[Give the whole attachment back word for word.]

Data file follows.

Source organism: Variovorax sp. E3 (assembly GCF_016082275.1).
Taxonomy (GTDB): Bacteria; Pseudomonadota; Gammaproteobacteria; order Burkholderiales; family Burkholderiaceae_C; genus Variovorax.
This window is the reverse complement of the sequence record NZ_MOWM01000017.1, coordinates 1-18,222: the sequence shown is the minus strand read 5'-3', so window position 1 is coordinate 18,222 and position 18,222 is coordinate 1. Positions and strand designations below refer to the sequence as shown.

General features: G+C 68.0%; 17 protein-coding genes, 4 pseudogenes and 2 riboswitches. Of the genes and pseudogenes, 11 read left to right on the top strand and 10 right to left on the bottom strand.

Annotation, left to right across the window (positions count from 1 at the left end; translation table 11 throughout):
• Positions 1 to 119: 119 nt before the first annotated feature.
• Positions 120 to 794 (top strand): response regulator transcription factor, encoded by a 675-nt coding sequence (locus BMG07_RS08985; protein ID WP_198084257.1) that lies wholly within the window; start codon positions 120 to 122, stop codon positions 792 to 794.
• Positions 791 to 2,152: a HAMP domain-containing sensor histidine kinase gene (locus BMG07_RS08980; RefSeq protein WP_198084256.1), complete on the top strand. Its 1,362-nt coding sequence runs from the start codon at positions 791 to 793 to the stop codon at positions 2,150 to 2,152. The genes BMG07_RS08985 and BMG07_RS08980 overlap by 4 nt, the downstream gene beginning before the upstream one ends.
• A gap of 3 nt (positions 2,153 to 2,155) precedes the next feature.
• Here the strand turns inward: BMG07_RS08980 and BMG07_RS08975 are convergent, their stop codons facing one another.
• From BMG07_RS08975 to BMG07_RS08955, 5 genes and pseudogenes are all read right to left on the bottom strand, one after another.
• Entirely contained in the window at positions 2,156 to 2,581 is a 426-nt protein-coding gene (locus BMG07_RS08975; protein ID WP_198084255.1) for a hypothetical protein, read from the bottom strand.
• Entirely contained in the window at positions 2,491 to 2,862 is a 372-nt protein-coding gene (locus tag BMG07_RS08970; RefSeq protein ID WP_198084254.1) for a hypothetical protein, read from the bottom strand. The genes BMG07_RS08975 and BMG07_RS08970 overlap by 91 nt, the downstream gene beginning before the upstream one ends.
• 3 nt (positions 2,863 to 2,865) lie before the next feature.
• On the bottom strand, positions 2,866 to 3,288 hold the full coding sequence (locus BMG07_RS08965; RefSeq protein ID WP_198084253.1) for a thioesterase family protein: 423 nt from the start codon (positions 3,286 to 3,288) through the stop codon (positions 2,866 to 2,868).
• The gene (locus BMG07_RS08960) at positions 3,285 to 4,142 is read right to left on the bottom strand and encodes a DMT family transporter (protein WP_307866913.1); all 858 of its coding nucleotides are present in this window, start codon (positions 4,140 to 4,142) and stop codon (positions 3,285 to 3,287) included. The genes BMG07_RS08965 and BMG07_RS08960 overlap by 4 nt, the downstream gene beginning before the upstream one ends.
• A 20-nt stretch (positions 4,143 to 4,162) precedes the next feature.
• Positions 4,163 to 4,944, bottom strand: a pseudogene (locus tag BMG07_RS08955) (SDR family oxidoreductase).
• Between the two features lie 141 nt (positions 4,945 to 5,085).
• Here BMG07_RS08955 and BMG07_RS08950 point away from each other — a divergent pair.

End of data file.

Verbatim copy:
Source organism: Variovorax sp. E3 (assembly GCF_016082275.1).
Taxonomy (GTDB): Bacteria; Pseudomonadota; Gammaproteobacteria; order Burkholderiales; family Burkholderiaceae_C; genus Variovorax.
This window is the reverse complement of the sequence record NZ_MOWM01000017.1, coordinates 1-18,222: the sequence shown is the minus strand read 5'-3', so window position 1 is coordinate 18,222 and position 18,222 is coordinate 1. Positions and strand designations below refer to the sequence as shown.

General features: G+C 68.0%; 17 protein-coding genes, 4 pseudogenes and 2 riboswitches. Of the genes and pseudogenes, 11 read left to right on the top strand and 10 right to left on the bottom strand.

Annotation, left to right across the window (positions count from 1 at the left end; translation table 11 throughout):
• Positions 1 to 119: 119 nt before the first annotated feature.
• Positions 120 to 794 (top strand): response regulator transcription factor, encoded by a 675-nt coding sequence (locus BMG07_RS08985; protein ID WP_198084257.1) that lies wholly within the window; start codon positions 120 to 122, stop codon positions 792 to 794.
• Positions 791 to 2,152: a HAMP domain-containing sensor histidine kinase gene (locus BMG07_RS08980; RefSeq protein WP_198084256.1), complete on the top strand. Its 1,362-nt coding sequence runs from the start codon at positions 791 to 793 to the stop codon at positions 2,150 to 2,152. The genes BMG07_RS08985 and BMG07_RS08980 overlap by 4 nt, the downstream gene beginning before the upstream one ends.
• A gap of 3 nt (positions 2,153 to 2,155) precedes the next feature.
• Here the strand turns inward: BMG07_RS08980 and BMG07_RS08975 are convergent, their stop codons facing one another.
• From BMG07_RS08975 to BMG07_RS08955, 5 genes and pseudogenes are all read right to left on the bottom strand, one after another.
• Entirely contained in the window at positions 2,156 to 2,581 is a 426-nt protein-coding gene (locus BMG07_RS08975; protein ID WP_198084255.1) for a hypothetical protein, read from the bottom strand.
• Entirely contained in the window at positions 2,491 to 2,862 is a 372-nt protein-coding gene (locus tag BMG07_RS08970; RefSeq protein ID WP_198084254.1) for a hypothetical protein, read from the bottom strand. The genes BMG07_RS08975 and BMG07_RS08970 overlap by 91 nt, the downstream gene beginning before the upstream one ends.
• 3 nt (positions 2,863 to 2,865) lie before the next feature.
• On the bottom strand, positions 2,866 to 3,288 hold the full coding sequence (locus BMG07_RS08965; RefSeq protein ID WP_198084253.1) for a thioesterase family protein: 423 nt from the start codon (positions 3,286 to 3,288) through the stop codon (positions 2,866 to 2,868).
• The gene (locus BMG07_RS08960) at positions 3,285 to 4,142 is read right to left on the bottom strand and encodes a DMT family transporter (protein WP_307866913.1); all 858 of its coding nucleotides are present in this window, start codon (positions 4,140 to 4,142) and stop codon (positions 3,285 to 3,287) included. The genes BMG07_RS08965 and BMG07_RS08960 overlap by 4 nt, the downstream gene beginning before the upstream one ends.
• A 20-nt stretch (positions 4,143 to 4,162) precedes the next feature.
• Positions 4,163 to 4,944, bottom strand: a pseudogene (locus tag BMG07_RS08955) (SDR family oxidoreductase).
• Between the two features lie 141 nt (positions 4,945 to 5,085).
• Here BMG07_RS08955 and BMG07_RS08950 point away from each other — a divergent pair.